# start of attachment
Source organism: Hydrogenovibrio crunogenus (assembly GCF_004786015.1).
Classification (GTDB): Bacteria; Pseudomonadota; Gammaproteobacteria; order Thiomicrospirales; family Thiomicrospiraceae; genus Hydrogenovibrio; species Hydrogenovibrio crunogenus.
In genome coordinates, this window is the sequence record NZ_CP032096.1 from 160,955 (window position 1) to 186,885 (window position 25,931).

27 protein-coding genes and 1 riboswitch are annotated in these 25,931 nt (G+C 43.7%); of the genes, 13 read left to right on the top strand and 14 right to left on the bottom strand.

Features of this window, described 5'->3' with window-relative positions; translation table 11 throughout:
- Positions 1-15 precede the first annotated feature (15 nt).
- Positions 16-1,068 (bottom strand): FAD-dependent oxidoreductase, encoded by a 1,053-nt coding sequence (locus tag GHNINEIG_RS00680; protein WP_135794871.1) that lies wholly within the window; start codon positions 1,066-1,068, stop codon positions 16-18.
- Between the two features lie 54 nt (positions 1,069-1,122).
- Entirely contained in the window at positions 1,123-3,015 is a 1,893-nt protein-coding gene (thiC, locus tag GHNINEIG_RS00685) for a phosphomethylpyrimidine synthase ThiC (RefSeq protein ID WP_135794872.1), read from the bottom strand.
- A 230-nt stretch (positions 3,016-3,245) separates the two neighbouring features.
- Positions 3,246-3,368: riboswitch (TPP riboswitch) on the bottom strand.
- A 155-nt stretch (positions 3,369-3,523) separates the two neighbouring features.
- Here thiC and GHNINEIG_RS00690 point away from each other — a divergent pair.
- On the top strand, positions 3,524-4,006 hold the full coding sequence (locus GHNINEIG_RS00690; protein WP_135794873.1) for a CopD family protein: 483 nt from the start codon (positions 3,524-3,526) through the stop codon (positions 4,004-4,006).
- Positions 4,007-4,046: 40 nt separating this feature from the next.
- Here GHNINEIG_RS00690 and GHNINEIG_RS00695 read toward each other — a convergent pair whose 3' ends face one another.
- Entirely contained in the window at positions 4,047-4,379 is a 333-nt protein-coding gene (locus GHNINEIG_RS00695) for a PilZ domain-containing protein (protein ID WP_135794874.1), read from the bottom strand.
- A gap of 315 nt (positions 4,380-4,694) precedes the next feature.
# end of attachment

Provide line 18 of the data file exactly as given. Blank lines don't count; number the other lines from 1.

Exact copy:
- A gap of 315 nt (positions 4,380-4,694) precedes the next feature.